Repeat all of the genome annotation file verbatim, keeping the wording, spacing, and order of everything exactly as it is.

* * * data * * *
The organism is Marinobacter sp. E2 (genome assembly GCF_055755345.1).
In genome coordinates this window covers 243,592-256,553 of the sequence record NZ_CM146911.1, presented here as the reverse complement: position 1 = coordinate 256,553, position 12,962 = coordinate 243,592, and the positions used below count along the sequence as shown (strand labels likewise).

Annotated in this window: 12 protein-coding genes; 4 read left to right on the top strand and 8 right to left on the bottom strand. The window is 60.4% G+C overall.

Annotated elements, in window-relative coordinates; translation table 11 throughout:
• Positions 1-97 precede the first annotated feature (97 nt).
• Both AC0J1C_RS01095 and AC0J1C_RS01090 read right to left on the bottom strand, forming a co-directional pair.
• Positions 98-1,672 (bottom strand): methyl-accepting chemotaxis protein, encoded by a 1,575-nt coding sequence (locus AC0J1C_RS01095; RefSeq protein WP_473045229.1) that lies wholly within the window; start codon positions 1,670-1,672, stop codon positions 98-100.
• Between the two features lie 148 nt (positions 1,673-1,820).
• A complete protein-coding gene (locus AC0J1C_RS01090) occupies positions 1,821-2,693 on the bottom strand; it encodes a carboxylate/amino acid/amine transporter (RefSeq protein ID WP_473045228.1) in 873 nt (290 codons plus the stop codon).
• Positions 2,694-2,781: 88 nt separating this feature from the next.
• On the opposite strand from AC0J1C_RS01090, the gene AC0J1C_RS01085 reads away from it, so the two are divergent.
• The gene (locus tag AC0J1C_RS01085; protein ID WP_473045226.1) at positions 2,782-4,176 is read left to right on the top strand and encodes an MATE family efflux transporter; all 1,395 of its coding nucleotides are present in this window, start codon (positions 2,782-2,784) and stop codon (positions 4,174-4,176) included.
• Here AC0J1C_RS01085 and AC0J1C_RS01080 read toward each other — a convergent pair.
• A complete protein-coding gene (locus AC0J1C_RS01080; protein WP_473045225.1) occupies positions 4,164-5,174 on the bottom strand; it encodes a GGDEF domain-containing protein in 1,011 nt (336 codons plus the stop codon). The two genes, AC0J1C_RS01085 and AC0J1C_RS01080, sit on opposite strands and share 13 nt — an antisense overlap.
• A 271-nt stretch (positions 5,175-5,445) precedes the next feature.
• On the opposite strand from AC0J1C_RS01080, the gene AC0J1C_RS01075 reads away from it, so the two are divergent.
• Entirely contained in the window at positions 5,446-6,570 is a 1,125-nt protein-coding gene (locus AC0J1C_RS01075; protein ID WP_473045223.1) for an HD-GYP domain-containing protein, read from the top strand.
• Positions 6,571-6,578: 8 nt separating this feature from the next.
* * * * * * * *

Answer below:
The organism is Marinobacter sp. E2 (genome assembly GCF_055755345.1).
In genome coordinates this window covers 243,592-256,553 of the sequence record NZ_CM146911.1, presented here as the reverse complement: position 1 = coordinate 256,553, position 12,962 = coordinate 243,592, and the positions used below count along the sequence as shown (strand labels likewise).

Annotated in this window: 12 protein-coding genes; 4 read left to right on the top strand and 8 right to left on the bottom strand. The window is 60.4% G+C overall.

Annotated elements, in window-relative coordinates; translation table 11 throughout:
• Positions 1-97 precede the first annotated feature (97 nt).
• Both AC0J1C_RS01095 and AC0J1C_RS01090 read right to left on the bottom strand, forming a co-directional pair.
• Positions 98-1,672 (bottom strand): methyl-accepting chemotaxis protein, encoded by a 1,575-nt coding sequence (locus AC0J1C_RS01095; RefSeq protein WP_473045229.1) that lies wholly within the window; start codon positions 1,670-1,672, stop codon positions 98-100.
• Between the two features lie 148 nt (positions 1,673-1,820).
• A complete protein-coding gene (locus AC0J1C_RS01090) occupies positions 1,821-2,693 on the bottom strand; it encodes a carboxylate/amino acid/amine transporter (RefSeq protein ID WP_473045228.1) in 873 nt (290 codons plus the stop codon).
• Positions 2,694-2,781: 88 nt separating this feature from the next.
• On the opposite strand from AC0J1C_RS01090, the gene AC0J1C_RS01085 reads away from it, so the two are divergent.
• The gene (locus tag AC0J1C_RS01085; protein ID WP_473045226.1) at positions 2,782-4,176 is read left to right on the top strand and encodes an MATE family efflux transporter; all 1,395 of its coding nucleotides are present in this window, start codon (positions 2,782-2,784) and stop codon (positions 4,174-4,176) included.
• Here AC0J1C_RS01085 and AC0J1C_RS01080 read toward each other — a convergent pair.
• A complete protein-coding gene (locus AC0J1C_RS01080; protein WP_473045225.1) occupies positions 4,164-5,174 on the bottom strand; it encodes a GGDEF domain-containing protein in 1,011 nt (336 codons plus the stop codon). The two genes, AC0J1C_RS01085 and AC0J1C_RS01080, sit on opposite strands and share 13 nt — an antisense overlap.
• A 271-nt stretch (positions 5,175-5,445) precedes the next feature.
• On the opposite strand from AC0J1C_RS01080, the gene AC0J1C_RS01075 reads away from it, so the two are divergent.
• Entirely contained in the window at positions 5,446-6,570 is a 1,125-nt protein-coding gene (locus AC0J1C_RS01075; protein ID WP_473045223.1) for an HD-GYP domain-containing protein, read from the top strand.
• Positions 6,571-6,578: 8 nt separating this feature from the next.